All these words were totally new to me :

  • Outsmart seemed easy but it’s not : beat by cunning, surpass, foil, thwart – what is it exactly? I like the way it’s made : “Out + Smart” (could be offsmart, right?). We have “déjouer” in French, which could be “de-play” or “out-play”. I love the cousinning of all these.
  • Rustle is great. I imagine it’s non human, something in a tree or maybe from a dress’ fabric, right? We have bruissement in France, and as “bruit” means noise, it could be… “noiseling”. I wonder what’s the difference with creasing or crumpling. We have in French the delicious “Frou-frou” for the “dress swish”, the word says it all, right?
  • Searing is clear, but then, when don’t you say burning? Is it… more painful? More red? More intense? Can you use it to talk about meat (then is it spoiled, or delicious)? What is scorching, then? Can I have a searing memory?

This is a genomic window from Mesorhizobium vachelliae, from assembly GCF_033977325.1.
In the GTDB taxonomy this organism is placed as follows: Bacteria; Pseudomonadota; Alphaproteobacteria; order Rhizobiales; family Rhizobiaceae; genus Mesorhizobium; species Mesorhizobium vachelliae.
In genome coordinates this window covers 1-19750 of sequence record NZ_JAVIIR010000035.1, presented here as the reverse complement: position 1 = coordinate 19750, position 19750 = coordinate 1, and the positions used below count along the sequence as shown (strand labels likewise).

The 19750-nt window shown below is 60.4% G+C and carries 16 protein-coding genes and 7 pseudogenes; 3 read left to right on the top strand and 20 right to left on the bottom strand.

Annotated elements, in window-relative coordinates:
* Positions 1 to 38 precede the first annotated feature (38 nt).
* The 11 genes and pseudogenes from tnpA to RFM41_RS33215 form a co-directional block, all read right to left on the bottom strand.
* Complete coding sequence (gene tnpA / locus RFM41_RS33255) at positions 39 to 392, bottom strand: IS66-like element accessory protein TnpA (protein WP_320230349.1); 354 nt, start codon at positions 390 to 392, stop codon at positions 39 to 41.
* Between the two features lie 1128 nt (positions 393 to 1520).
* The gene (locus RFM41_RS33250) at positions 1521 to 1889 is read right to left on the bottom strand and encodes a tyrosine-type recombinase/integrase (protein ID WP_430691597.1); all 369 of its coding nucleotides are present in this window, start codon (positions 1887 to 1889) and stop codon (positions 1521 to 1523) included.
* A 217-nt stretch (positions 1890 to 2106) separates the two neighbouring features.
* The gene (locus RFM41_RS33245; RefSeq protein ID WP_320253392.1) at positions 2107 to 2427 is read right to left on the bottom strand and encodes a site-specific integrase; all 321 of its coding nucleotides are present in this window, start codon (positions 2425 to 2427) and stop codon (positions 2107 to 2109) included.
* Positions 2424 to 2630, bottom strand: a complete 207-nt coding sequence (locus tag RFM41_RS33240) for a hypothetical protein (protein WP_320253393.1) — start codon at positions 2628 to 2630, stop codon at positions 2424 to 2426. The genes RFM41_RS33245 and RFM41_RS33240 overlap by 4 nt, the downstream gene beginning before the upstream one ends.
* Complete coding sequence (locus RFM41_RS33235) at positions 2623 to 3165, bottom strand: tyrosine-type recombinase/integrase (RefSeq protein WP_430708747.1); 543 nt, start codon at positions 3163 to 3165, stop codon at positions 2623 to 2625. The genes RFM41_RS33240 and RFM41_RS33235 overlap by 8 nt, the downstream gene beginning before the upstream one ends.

• Arson is “setting fire to property”, but is it a law word only? Could I use it metaphorically, like I want “to arson my feelings/my past”? Where does this word come from?
  • Quiff is a mess. I found the hairstyle thing, OK. But what’s a “quiff’s eye”, then? A “haughty little stare”? (Haughty? Really? New word again… which led me to “your high horse”, a clear idiom, for once). But for quiff I also find “legitimate spouse” (really?), which seemed the case in the movie I was watching.
  • Askew : where is it used? For a hat? For a life? Does it sound vintage or do young people will say it about your eyes (or your books on the shelf)… askew?

 

Where does it come from, to feel such pleasure, exploring this? I don’t know.

Feel free, ô my reader, to make things clearer in the comments. Maybe it’ll help my brain (and some other’s) to understand these daily subtleties…

Thanks for reading! Bonne journée !